As a matter of basic fairness, Plato posited that no one in a community should earn more than five times the wages of the ordinary worker. Management guru Peter F. Drucker has long warned that the growing pay gap between CEOs and workers could threaten the very credibility of leadership. He argued in the mid-1980s that no leader should earn more than 20 times the company's lowest-paid employee. His reasoning: If the CEO took too large a share of the rewards, it would make a mockery of the contributions of all the other employees in a successful organization.
After massive increases in compensation, Drucker's suggested standard looks quaint. CEOs of large corporations last year made 411 times as much as the average factory worker. In the past decade, as rank-and-file wages increased 36%, CEO pay climbed 340%, to $11 million. "It's just way off the charts," says Jennifer Ladd, a shareholder who is fighting for lower executive pay at companies in her portfolio. "A certain amount of wealth is ridiculous after a while."
Oddly enough, CEOs came to command such vast wealth through the abuse of a financial instrument once viewed as a symbol of enlightened governance: the humble stock option. Throughout the 1990s, governance experts applauded the use of options, maintaining that they would give executives a big payday only when shareholders profited. And for a while, as the bull market ran its course, that's the way it worked. But as the market cratered during the past two years, a funny thing happened: Shareholders lost their shirts, but executives went right on raking in the dough.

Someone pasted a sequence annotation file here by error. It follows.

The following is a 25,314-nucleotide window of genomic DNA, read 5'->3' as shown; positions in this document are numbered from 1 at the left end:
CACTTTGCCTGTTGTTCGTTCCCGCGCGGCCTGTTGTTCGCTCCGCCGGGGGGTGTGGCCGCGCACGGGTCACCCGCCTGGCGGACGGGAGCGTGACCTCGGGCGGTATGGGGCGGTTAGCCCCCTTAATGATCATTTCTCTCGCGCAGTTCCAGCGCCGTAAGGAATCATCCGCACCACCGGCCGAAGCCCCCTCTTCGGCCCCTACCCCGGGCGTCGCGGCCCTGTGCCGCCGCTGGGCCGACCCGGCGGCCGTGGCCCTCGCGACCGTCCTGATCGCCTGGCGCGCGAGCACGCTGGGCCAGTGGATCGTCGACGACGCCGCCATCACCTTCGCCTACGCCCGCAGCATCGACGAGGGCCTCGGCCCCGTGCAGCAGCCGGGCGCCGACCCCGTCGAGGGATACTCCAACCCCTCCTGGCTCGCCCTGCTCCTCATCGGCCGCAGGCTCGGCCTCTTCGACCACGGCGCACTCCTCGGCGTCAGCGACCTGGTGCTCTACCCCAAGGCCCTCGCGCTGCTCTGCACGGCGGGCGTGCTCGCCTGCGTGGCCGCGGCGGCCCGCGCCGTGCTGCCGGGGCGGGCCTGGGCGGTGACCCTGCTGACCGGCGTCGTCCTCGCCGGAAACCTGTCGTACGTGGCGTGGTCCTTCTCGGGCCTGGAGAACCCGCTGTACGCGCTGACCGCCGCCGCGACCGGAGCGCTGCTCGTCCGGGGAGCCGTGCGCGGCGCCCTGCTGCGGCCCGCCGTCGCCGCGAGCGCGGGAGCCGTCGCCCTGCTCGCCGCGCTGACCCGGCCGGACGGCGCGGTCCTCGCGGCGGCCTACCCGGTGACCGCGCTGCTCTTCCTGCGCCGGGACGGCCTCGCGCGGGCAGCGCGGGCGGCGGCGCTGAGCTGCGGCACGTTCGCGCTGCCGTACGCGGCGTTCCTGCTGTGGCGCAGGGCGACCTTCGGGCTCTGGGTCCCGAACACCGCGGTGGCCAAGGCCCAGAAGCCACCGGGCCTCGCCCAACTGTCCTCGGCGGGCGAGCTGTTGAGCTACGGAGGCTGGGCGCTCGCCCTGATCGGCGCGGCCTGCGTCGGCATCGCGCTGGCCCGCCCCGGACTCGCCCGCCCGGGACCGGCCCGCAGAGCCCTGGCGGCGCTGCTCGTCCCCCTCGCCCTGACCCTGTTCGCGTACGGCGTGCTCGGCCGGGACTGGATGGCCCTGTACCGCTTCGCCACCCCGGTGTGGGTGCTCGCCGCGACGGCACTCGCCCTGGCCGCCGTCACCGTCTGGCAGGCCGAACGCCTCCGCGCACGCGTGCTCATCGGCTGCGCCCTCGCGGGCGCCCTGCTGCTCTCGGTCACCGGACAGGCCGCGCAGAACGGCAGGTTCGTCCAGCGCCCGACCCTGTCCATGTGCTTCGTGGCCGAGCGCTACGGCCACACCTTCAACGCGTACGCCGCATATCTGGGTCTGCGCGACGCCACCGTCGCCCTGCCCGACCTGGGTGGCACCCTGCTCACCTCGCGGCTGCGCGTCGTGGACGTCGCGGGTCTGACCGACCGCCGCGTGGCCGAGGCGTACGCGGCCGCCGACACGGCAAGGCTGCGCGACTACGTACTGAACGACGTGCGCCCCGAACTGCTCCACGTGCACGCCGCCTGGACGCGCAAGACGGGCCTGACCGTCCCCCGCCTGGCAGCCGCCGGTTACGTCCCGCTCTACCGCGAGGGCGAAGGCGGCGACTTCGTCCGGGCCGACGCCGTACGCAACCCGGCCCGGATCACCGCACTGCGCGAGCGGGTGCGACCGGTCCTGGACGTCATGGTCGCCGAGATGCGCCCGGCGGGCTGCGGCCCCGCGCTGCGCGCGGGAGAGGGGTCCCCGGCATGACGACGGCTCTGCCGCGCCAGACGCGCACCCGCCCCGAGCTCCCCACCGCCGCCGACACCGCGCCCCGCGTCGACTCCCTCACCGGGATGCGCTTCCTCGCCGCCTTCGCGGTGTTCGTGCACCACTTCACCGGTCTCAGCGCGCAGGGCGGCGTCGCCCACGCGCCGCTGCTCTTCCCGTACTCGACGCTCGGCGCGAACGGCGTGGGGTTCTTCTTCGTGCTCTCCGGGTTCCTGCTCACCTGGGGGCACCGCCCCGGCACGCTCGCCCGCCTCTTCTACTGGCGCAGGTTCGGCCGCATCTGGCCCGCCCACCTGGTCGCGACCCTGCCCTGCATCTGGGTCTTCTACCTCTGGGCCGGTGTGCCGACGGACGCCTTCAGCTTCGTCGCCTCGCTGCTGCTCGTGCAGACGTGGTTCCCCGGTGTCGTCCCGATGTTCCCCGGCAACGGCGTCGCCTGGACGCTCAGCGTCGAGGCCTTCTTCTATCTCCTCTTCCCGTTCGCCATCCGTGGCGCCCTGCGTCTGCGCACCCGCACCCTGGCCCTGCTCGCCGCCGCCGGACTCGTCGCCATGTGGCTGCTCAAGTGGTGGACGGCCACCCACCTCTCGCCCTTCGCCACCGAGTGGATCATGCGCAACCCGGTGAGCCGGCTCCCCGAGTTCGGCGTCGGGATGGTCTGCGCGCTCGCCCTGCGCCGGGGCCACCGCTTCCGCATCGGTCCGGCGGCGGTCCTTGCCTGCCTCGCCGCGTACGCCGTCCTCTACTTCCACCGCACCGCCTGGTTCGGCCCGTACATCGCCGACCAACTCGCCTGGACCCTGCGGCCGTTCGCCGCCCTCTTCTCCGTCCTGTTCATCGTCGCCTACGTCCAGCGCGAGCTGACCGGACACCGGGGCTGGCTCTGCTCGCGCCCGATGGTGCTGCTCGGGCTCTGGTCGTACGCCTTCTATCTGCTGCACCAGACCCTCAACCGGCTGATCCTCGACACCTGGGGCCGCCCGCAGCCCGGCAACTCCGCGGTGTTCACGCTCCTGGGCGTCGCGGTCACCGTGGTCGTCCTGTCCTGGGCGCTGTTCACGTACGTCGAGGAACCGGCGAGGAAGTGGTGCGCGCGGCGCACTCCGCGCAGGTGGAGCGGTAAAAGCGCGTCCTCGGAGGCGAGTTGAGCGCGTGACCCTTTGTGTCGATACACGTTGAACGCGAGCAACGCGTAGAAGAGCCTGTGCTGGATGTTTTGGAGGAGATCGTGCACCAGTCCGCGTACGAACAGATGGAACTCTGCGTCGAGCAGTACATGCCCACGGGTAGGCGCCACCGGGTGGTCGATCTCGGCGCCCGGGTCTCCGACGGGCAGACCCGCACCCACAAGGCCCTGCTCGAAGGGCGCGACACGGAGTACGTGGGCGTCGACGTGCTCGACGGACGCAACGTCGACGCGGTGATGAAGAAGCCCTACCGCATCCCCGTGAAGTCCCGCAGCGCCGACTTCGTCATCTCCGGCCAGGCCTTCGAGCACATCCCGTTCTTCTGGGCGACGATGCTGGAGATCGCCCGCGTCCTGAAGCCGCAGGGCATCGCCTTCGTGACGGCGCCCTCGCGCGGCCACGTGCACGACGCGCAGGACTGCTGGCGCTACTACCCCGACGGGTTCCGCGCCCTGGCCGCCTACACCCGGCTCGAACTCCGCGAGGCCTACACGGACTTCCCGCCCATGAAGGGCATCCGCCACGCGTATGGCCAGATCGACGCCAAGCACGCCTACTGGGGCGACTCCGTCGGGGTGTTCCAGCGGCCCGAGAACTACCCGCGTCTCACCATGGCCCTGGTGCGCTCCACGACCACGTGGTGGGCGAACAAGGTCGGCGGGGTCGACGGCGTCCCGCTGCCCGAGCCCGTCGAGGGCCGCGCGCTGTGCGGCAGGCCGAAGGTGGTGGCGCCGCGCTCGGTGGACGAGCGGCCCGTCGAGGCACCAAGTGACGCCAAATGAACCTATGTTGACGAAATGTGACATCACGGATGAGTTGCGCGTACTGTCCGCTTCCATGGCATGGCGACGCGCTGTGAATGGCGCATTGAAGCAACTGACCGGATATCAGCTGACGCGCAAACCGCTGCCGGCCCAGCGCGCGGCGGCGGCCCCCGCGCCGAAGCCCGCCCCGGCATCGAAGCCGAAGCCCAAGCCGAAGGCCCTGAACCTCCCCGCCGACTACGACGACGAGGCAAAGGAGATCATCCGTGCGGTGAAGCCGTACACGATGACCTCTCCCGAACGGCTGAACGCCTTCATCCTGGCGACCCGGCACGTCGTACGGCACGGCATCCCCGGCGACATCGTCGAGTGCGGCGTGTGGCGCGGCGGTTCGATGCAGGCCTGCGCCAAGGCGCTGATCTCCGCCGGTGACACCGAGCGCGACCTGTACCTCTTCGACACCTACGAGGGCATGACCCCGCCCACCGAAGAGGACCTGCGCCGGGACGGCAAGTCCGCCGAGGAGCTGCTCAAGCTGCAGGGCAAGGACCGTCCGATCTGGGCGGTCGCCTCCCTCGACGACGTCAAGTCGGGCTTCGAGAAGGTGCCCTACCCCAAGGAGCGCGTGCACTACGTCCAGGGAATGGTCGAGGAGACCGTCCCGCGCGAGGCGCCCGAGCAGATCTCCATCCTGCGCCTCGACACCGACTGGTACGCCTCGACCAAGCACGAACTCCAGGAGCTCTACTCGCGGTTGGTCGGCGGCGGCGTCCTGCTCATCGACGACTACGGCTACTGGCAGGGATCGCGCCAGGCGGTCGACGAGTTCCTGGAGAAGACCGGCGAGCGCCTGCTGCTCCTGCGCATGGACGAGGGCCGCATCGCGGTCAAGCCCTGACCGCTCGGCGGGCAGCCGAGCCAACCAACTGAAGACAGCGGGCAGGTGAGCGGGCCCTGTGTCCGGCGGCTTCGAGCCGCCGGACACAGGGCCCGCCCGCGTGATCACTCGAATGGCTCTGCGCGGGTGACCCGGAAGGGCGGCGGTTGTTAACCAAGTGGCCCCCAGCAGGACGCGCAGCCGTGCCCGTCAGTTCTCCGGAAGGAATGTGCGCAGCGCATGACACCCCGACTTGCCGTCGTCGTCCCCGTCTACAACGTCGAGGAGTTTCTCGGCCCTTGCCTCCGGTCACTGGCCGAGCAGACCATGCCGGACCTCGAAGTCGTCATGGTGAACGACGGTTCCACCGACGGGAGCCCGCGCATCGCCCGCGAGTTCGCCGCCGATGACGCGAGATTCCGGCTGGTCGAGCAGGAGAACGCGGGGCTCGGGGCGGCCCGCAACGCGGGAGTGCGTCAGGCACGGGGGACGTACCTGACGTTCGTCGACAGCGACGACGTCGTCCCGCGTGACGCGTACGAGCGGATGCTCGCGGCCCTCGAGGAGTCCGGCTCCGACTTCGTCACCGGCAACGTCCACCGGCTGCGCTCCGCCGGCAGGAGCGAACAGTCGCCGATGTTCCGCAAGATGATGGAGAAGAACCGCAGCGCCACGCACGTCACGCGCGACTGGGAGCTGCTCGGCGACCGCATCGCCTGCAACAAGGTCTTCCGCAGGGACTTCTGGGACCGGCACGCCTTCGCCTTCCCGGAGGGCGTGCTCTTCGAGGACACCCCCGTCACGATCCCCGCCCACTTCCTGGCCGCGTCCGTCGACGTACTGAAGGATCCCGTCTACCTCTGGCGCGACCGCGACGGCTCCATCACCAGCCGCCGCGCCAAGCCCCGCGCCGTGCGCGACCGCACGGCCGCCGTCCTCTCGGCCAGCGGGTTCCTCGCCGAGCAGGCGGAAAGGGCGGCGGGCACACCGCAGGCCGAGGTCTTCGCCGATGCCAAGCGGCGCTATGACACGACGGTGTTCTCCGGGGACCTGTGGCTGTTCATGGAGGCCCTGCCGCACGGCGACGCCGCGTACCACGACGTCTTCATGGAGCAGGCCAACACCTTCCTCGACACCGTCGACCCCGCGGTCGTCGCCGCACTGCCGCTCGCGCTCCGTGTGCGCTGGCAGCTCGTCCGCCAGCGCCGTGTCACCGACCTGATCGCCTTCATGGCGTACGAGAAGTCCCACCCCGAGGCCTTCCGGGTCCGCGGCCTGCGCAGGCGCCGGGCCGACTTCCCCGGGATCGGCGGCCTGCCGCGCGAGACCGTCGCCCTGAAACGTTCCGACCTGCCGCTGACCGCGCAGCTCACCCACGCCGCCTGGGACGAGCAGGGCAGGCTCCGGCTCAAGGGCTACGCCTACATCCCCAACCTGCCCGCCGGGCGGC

In recent months, especially, shareholder anger has boiled over, as company proxies disclosed the many ways compensation committees subverted pay for performance. There is, of course, a fundamental difference between investors who have their own money at risk in the market and option holders, who do not. But companies have gone even further to shield top executives from losses in a falling market. Some awarded huge option grants despite poor performance, while others made performance goals easier to reach. Nearly 200 companies swapped or repriced options--all to enrich members of a corporate elite who already were among the world's wealthiest people.
When CEOs can clear $1 billion during their tenures, executive pay is clearly too high. Worse still, the system is not providing an incentive for outstanding performance. It should be a basic tenet of corporate governance never to reprice or swap a stock option that is under water. After all, no company would hand out free shares to stockholders to make them whole in a falling market.
To really fix the problem, Congress needs to require companies to expense options. If every option represented a direct hit to the bottom line, boards would be less inclined to dole them out by the millions. Determining the value of an option for accounting purposes is no slam-dunk. It may be that companies should mark-to-market all or a portion of the actual gains or losses in vested stock options every year. At the very least, Congress should provide preferential tax treatment to encourage boards to replace their plain-vanilla option grants, which reward CEOs if the stock rises, with indexed options, which provide a payday only when the stock appreciation outstrips that of peer companies.